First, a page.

Friday, April 22, 2011

Good Friday 2011

John 18-19

Good Friday 2011

I am stripped bare

there is finally nothing left to hide me.

I’ve fought and fought

trying desperately to cling to what has covered me.

You show me, me

and I cringe at the crusty corners that have cut and scraped.

My deeds, my sin

turning from life, turning toward what eats up my life.

I lash out

striking with the sword, returning to that vicious circle that has spiraled down throughout history.

Though in the End, I’ve forsaken you

running in shame, denying what you have tried so desperately to teach me, denying who I am, denying who you are because fear for my own life has consumed me.

Perhaps one of the hardest parts of this story which gathers us this day is witnessing to the actions and reactions of Peter and the rest of the disciples. Just the night before these are all the very same people that Jesus spent quite a bit of time and care telling these disciples, “No longer do I call you servants, but I have called you friends.” (John 15.15) these men and these women who Jesus has called and gathered around himself are more than just pupils to be taught lessons. These men and women are friends who share in a deep love that cares dearly for each and every one of them. So when disciples run away from the scene of Jesus’ arrest and then when Peter denies fully, whole-heartedly that he does not know this man who has just called him a friend, we begin to see the completeness of the disciples failure to trust and follow in the way of their Lord.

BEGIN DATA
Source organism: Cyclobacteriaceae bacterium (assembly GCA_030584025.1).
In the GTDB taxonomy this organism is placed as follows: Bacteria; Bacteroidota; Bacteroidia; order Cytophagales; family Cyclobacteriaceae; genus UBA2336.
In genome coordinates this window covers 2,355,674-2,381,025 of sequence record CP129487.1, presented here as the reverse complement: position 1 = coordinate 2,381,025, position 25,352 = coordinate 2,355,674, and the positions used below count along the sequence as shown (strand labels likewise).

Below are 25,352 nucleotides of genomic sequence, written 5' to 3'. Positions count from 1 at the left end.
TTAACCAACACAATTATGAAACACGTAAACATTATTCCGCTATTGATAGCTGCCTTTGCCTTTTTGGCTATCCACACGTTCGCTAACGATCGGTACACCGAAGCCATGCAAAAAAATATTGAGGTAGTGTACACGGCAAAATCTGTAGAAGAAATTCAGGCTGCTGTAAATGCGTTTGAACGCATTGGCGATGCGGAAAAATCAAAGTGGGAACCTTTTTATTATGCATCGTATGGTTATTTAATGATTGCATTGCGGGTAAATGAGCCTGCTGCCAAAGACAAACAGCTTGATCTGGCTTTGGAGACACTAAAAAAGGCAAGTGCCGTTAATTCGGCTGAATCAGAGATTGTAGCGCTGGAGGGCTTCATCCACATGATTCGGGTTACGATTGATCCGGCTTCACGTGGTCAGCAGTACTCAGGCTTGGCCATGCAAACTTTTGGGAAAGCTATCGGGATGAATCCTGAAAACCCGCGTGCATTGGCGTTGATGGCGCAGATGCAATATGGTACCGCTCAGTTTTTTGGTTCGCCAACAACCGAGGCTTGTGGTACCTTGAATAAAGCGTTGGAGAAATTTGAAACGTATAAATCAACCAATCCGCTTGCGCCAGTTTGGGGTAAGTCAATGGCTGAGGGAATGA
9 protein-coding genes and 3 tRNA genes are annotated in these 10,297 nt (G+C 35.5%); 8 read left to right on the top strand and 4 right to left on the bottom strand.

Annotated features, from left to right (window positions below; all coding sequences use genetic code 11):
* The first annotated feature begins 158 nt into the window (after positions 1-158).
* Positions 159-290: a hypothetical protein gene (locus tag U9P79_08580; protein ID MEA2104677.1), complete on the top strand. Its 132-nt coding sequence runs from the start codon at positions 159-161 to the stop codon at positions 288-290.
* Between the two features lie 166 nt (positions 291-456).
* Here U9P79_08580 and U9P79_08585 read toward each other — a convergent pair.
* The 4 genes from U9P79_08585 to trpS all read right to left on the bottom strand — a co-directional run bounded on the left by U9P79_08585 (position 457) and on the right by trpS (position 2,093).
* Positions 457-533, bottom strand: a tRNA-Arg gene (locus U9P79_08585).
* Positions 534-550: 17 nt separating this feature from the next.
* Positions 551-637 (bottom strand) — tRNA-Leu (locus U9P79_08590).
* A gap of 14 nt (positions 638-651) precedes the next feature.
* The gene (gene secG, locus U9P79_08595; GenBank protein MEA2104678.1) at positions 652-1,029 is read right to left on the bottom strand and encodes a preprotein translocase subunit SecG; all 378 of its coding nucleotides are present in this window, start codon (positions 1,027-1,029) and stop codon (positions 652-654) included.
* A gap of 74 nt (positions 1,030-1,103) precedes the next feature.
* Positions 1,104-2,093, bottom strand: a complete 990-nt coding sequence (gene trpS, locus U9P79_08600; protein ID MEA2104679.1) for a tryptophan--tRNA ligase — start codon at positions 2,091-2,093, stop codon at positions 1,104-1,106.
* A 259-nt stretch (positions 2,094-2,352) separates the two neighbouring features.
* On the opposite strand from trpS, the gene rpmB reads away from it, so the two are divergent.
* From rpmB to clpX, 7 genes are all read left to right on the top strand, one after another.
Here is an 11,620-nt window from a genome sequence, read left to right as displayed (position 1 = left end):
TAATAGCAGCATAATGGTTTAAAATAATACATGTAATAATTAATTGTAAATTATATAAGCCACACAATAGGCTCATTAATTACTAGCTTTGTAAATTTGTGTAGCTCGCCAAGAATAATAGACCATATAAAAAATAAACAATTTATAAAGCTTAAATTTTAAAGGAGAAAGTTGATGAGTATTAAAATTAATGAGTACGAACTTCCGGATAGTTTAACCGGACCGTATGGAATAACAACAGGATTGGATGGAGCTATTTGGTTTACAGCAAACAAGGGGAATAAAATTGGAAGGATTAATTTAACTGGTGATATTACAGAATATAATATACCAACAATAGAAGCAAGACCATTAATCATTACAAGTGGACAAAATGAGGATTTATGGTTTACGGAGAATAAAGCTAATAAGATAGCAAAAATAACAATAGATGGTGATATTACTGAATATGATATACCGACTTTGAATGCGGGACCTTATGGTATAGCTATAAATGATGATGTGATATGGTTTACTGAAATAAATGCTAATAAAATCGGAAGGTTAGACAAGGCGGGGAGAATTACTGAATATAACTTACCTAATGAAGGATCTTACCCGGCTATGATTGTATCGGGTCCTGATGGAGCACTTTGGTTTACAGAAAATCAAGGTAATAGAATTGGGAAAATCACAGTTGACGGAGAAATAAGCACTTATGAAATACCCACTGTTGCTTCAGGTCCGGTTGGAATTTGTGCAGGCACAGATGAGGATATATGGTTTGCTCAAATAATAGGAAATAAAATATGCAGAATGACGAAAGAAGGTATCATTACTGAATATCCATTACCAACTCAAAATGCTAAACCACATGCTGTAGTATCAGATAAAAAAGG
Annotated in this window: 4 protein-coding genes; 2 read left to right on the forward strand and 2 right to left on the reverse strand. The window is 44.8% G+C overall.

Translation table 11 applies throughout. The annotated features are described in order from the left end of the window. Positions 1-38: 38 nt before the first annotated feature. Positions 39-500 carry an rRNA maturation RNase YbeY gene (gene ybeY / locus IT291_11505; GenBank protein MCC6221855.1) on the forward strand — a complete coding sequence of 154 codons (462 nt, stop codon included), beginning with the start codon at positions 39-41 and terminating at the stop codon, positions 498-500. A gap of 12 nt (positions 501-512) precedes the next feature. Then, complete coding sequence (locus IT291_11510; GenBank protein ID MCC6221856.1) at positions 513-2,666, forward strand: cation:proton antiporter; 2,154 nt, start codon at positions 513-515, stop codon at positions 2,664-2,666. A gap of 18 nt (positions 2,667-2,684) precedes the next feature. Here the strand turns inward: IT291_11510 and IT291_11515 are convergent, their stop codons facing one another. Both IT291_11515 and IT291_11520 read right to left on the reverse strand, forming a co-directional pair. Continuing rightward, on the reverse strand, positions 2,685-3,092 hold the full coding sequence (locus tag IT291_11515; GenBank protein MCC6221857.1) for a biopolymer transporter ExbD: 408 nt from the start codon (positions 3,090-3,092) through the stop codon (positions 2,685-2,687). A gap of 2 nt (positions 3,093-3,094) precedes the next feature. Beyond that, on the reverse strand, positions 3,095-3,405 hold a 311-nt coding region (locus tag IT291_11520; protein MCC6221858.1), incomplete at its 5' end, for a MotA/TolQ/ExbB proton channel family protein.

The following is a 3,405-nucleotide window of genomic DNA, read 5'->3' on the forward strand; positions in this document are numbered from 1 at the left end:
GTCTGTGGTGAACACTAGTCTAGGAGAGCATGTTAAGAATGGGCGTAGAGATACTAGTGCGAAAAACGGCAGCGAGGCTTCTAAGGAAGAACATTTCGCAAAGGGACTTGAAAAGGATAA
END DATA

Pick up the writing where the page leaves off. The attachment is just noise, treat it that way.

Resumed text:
And when I hear about how these people who knew Jesus personally and loved him dearly abandons him to die, I cannot help but begin to see where I’ve failed, where I’ve run away from what I avowed to stay loyal to. Even the best of us fail in our lives to always do what is absolutely right. Even the best of us have our faults that are laid bare from time to time. And that simply is a part of what the cross reveals in stark detail. It reveals the sins we have committed, and it reveals all those times when we very possibly could have done some more. In the end our strength, our reasoning, and our intellect fail us. For sometimes the right thing to do is not clear, and other times it can be as clear as a bell ringing, and yet we fail to act.

But the cross also shows one amazingly foundational truth that undergirds all of creation throughout all time – Jesus dies for us so that we may see the depths to which our God goes for us people who have failed. Jesus does not make a pact before he is handed over to be killed. He does not say, “I will go do this for you if you promise to shower me with love and glory.” He does not say, “I will do this for you if you promise to be perfect from this day on out.” He says, “I do this for you, because I love you and I do not want to let you go.” So the cross finally shows the vastness of God’s love that as the Apostle Paul says in Roman, “nothing in all of creation can separate us from the love of God that we have in Christ Jesus our Lord.” (Romans 8.39)


Truth is stripped bare

everything that clouds my vision has vanished.

Light shines and shines

illuminating what is real and what is from everlasting to everlasting.

You show me love

and I smile at something so steadfast and serene.

My hope, my trust

reveling in wonder, reveling in the life you continually give me.

You’ve forgiven

And I am stripped bare

There is finally nothing left to hide me or your love.

Thursday, April 21, 2011

The Strange, yet Holy Table

Matthew 26.17-30

Maundy Thursday 2011

This is my body given FOR YOU.